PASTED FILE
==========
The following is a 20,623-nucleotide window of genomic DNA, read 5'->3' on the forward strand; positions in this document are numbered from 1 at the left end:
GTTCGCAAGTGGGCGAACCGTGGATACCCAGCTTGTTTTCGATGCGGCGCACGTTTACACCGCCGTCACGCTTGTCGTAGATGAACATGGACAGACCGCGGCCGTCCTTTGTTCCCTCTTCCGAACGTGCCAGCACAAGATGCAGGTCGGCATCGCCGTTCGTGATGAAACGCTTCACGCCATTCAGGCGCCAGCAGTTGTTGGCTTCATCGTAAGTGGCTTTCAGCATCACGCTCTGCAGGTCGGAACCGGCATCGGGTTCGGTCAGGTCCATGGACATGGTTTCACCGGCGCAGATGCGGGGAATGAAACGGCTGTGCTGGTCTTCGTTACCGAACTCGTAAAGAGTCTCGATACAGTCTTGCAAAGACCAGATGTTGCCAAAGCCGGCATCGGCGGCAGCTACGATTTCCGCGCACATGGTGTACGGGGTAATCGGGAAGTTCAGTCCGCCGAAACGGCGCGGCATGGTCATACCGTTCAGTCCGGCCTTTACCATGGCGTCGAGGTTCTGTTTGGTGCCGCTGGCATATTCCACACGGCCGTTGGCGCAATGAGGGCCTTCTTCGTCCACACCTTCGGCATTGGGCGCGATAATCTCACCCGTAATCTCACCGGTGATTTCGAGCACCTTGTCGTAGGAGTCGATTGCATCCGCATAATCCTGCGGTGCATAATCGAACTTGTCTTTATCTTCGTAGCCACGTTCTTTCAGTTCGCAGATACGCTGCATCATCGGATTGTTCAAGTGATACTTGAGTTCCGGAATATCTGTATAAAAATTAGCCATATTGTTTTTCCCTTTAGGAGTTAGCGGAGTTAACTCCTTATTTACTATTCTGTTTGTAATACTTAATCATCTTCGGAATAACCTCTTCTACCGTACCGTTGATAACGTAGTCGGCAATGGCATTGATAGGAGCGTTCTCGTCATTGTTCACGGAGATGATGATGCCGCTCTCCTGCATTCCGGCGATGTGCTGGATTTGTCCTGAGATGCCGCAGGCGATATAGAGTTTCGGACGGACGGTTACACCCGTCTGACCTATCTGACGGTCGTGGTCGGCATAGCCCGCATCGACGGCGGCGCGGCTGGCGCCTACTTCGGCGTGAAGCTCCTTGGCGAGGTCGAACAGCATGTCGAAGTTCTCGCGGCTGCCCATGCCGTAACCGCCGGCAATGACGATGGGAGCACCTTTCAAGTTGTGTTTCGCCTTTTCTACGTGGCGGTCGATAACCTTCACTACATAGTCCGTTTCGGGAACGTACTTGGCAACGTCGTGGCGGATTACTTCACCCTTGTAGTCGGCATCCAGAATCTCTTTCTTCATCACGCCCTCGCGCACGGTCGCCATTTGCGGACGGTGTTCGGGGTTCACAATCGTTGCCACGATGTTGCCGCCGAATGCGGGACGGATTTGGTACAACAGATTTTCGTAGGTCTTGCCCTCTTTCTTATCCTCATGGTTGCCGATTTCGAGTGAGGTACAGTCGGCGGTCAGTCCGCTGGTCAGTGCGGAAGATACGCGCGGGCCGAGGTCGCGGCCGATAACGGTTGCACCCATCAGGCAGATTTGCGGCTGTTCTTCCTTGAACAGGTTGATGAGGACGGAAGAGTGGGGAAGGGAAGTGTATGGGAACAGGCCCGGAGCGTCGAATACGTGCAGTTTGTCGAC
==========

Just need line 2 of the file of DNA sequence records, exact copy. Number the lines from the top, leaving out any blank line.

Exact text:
GTTCGCAAGTGGGCGAACCGTGGATACCCAGCTTGTTTTCGATGCGGCGCACGTTTACACCGCCGTCACGCTTGTCGTAGATGAACATGGACAGACCGCGGCCGTCCTTTGTTCCCTCTTCCGAACGTGCCAGCACAAGATGCAGGTCGGCATCGCCGTTCGTGATGAAACGCTTCACGCCATTCAGGCGCCAGCAGTTGTTGGCTTCATCGTAAGTGGCTTTCAGCATCACGCTCTGCAGGTCGGAACCGGCATCGGGTTCGGTCAGGTCCATGGACATGGTTTCACCGGCGCAGATGCGGGGAATGAAACGGCTGTGCTGGTCTTCGTTACCGAACTCGTAAAGAGTCTCGATACAGTCTTGCAAAGACCAGATGTTGCCAAAGCCGGCATCGGCGGCAGCTACGATTTCCGCGCACATGGTGTACGGGGTAATCGGGAAGTTCAGTCCGCCGAAACGGCGCGGCATGGTCATACCGTTCAGTCCGGCCTTTACCATGGCGTCGAGGTTCTGTTTGGTGCCGCTGGCATATTCCACACGGCCGTTGGCGCAATGAGGGCCTTCTTCGTCCACACCTTCGGCATTGGGCGCGATAATCTCACCCGTAATCTCACCGGTGATTTCGAGCACCTTGTCGTAGGAGTCGATTGCATCCGCATAATCCTGCGGTGCATAATCGAACTTGTCTTTATCTTCGTAGCCACGTTCTTTCAGTTCGCAGATACGCTGCATCATCGGATTGTTCAAGTGATACTTGAGTTCCGGAATATCTGTATAAAAATTAGCCATATTGTTTTTCCCTTTAGGAGTTAGCGGAGTTAACTCCTTATTTACTATTCTGTTTGTAATACTTAATCATCTTCGGAATAACCTCTTCTACCGTACCGTTGATAACGTAGTCGGCAATGGCATTGATAGGAGCGTTCTCGTCATTGTTCACGGAGATGATGATGCCGCTCTCCTGCATTCCGGCGATGTGCTGGATTTGTCCTGAGATGCCGCAGGCGATATAGAGTTTCGGACGGACGGTTACACCCGTCTGACCTATCTGACGGTCGTGGTCGGCATAGCCCGCATCGACGGCGGCGCGGCTGGCGCCTACTTCGGCGTGAAGCTCCTTGGCGAGGTCGAACAGCATGTCGAAGTTCTCGCGGCTGCCCATGCCGTAACCGCCGGCAATGACGATGGGAGCACCTTTCAAGTTGTGTTTCGCCTTTTCTACGTGGCGGTCGATAACCTTCACTACATAGTCCGTTTCGGGAACGTACTTGGCAACGTCGTGGCGGATTACTTCACCCTTGTAGTCGGCATCCAGAATCTCTTTCTTCATCACGCCCTCGCGCACGGTCGCCATTTGCGGACGGTGTTCGGGGTTCACAATCGTTGCCACGATGTTGCCGCCGAATGCGGGACGGATTTGGTACAACAGATTTTCGTAGGTCTTGCCCTCTTTCTTATCCTCATGGTTGCCGATTTCGAGTGAGGTACAGTCGGCGGTCAGTCCGCTGGTCAGTGCGGAAGATACGCGCGGGCCGAGGTCGCGGCCGATAACGGTTGCACCCATCAGGCAGATTTGCGGCTGTTCTTCCTTGAACAGGTTGATGAGGACGGAAGAGTGGGGAAGGGAAGTGTATGGGAACAGGCCCGGAGCGTCGAATACGTGCAGTTTGTCGAC